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Darwin Correspondence Project

From Auguste Forel1   23 September 1874

Kreisirrenanstalt München

23 IX 74

Monsieur,

Je me permets de vous envoyer en même temps que cette lettre un travail sur les fourmis de la Suisse que je viens de faire paraître dans les Mémoires de la société helvétique des sciences naturelles.2 Il y a beaucoup d’années que j’étudie ce sujet, et je crois être arrivé à un certain nombre de résultats concernant les moeurs si curieuses de ces insectes qui ne pourront manquer de vous intéresser. J’y ai joint l’étude de la systématique et de l’anatomie. Pour ne vous signaler qu’un fait, je suis arrivé à démontrer positivement que certaines espèces (F. exsecta, truncicola, pratensis etc.) qui à l’ordinaire ne font jamais d’esclaves, se trouvent dans des cas fort rares en fourmilières mixtes avec la F. fusca, vivant en parfaite intelligence avec elle.3

Permettez-moi de vous indiquer les pages d’un certain nombre d’observations que je crois pouvoir plus particulièrement vous intéresser:4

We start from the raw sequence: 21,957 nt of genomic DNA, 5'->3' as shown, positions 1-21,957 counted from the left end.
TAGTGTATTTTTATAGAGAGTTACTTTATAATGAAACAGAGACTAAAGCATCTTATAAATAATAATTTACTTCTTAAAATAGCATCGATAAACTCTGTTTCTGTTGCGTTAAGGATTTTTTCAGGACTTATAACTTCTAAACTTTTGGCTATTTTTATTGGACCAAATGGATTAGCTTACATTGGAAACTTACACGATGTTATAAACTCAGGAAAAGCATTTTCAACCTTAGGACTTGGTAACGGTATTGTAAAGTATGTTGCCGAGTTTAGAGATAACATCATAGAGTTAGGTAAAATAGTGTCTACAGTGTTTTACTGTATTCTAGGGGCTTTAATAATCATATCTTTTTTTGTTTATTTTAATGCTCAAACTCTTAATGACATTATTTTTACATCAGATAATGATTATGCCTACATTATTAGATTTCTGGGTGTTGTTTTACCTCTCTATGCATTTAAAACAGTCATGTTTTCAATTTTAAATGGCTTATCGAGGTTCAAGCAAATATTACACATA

p 13 – 19

p. 121 – 134

p. 144 – 147

p 118 – 121

" 258 – 269 pag. 272 – 274

" 276 – 283

" 285 – 293

" 299 – 300

" 308 – 310

" 341 – 351

" 314 – 315

" 371 – 374

" 386 – 388

" 391 – 396

" 440 – 449

Page III (au commencement), alinéa d’en haut.

Je n’aurais jamais pu arriver à connaître les moeurs des fourmis si je ne m’y étais mis à les étudier dès mon enfance, guidé par l’ouvrage de Pierre Huber.5 Plus tard on ne Dispose plus d’autant de temps, ce qui est mon plus grand regret, car on pourrait employer encore beaucoup de vies d’hommes à la seule étude des moeurs des fourmis.

Ai-je besoin d’ajouter, Monsieur, que la lumière qu’ont répandue vos travaux sur toutes les sciences naturelles rejaillit aussi sur le petit monde des fourmis, et permet d’y entrevoir l’enchaînement d’une foule de faits qui sans cela seraient totalement incompréhensible (p. ex. la série concernant l’instinct esclavagiste, indiquée au haut de la p. 443).6

J’espère n’avoir pas trop présumé de mon travail en pensant qu’il pourrait vous intéresser, et je vous prie, Monsieur, d’agréer l’assurance de mon respect et de ma très haute considération, | Dr Aug. Forel | Assistenzarzt an der | Kreisirrenanstalt | zu München | Bayern